Based in Seattle, American photographer Cody Cobb captures portraits of the earth’s surface, focusing on the American West, from the deserts of Utah to the Hawaiian Islands.
While most sculptures are intended to be viewed, there are some that strive to stimulate our other senses as well. These eight large scale sculptures are installed at various locations around the world, and interact with natural forces like the wind and the rain to create soothing music. Let’s hear them.
The Singing Ringing Tree in Burnley, in Lancashire, England, is 3-meter tall and comprises of galvanised steel pipes of differing lengths and with holes punctured into the underside. When the wind blows, the sculptures produces an eerie sound in several octaves. Completed in 2006, the Singing Ringing Tree is part of the series of four sculptures within the Panopticons arts and regeneration project created by the East Lancashire Environmental Arts Network (ELEAN). Continue reading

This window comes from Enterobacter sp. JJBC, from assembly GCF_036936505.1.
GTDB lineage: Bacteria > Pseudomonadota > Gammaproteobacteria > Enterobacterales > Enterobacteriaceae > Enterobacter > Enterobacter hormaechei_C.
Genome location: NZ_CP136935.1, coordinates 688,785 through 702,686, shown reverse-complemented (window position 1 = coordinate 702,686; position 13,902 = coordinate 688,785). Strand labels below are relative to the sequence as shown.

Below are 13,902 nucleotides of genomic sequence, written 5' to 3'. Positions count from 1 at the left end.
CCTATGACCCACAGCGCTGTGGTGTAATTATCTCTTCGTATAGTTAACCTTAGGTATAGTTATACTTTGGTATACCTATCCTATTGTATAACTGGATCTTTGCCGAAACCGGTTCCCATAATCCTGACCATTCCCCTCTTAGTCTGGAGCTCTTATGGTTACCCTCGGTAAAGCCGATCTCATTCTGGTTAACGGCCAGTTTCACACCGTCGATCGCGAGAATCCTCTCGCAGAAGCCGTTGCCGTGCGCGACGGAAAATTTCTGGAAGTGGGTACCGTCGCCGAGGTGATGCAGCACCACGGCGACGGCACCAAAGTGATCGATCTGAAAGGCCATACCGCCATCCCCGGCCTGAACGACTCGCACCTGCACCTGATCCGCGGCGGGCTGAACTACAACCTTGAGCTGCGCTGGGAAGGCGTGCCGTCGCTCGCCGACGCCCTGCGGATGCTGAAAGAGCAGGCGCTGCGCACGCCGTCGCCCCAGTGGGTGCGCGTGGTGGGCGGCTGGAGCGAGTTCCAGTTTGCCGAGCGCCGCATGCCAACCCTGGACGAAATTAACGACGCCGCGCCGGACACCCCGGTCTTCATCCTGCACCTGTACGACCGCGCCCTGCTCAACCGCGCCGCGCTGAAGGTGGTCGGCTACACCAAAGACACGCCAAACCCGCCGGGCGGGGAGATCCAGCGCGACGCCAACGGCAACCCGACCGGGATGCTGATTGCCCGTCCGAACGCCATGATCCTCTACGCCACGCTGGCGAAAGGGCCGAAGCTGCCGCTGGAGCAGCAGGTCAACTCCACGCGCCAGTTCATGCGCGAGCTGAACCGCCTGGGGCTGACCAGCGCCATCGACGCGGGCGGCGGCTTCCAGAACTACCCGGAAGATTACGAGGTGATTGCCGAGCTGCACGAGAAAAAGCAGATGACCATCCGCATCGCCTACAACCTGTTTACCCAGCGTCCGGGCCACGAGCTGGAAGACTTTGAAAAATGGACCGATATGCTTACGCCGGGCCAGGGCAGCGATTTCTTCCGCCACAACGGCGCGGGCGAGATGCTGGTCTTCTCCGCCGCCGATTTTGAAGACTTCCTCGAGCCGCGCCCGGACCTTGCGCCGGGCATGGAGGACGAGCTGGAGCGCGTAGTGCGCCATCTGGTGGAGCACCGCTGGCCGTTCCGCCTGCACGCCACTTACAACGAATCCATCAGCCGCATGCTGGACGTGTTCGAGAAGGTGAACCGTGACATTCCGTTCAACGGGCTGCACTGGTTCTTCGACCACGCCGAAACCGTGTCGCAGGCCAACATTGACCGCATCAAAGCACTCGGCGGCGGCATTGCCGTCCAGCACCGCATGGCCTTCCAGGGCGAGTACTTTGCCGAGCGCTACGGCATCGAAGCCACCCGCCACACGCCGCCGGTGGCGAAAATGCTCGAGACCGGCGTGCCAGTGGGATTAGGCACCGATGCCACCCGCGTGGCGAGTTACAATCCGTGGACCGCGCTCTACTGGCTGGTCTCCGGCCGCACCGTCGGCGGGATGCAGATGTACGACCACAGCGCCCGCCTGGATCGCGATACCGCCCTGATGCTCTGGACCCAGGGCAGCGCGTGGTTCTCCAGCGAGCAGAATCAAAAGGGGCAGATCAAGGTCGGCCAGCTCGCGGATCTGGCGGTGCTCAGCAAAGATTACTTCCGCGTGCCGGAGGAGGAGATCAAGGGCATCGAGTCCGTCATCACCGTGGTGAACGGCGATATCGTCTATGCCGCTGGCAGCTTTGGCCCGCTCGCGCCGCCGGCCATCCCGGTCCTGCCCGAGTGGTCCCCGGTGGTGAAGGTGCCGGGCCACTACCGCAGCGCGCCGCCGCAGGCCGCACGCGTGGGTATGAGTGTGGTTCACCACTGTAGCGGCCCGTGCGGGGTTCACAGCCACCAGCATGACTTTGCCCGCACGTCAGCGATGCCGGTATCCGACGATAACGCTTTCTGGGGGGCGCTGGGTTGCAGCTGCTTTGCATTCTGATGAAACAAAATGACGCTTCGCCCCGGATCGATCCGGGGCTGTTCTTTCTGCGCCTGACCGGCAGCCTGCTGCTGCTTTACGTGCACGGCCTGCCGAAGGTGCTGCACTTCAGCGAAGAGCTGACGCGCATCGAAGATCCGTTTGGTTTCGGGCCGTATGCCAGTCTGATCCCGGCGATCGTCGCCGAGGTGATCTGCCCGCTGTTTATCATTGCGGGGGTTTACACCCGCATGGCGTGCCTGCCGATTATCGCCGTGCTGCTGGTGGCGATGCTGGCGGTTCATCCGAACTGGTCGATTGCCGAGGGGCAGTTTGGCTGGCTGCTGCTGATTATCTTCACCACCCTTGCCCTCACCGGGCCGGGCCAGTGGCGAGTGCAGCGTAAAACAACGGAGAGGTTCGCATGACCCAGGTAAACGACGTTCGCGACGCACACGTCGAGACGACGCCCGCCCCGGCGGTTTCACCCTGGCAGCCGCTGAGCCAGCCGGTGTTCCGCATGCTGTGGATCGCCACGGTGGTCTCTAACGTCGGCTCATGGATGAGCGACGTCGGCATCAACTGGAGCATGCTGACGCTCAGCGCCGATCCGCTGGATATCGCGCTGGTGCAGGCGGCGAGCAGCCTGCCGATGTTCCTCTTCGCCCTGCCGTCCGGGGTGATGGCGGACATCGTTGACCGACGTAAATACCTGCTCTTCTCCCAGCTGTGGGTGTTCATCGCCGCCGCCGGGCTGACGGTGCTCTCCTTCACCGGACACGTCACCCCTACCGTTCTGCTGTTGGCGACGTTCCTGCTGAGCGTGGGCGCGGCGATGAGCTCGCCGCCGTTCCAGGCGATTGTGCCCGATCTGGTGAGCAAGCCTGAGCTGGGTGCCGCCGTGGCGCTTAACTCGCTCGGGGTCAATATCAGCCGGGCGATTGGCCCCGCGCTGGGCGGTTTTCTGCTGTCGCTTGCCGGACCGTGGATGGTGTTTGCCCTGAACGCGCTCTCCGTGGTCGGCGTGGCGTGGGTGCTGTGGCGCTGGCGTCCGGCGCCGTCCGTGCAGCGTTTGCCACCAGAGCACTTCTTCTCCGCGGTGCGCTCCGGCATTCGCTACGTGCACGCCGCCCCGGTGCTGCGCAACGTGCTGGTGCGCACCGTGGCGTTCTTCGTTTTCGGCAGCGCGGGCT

Photographer and food enthusiast Brittany Wright sets up intricate culinary still lifes that focus primarily on the differentiation of fruits’ and vegetables’ coloration. Wright captures a rainbow of colors in foods ranging from heaps of apples to carrots plucked freshly from the earth. Each photograph focuses on the produce against a stark white background, a way to display the food’s vibrant shades without distraction. Continue reading
The officer would operate all nearby traffic signal lights, while also keeping an eye out for any shenanigans below.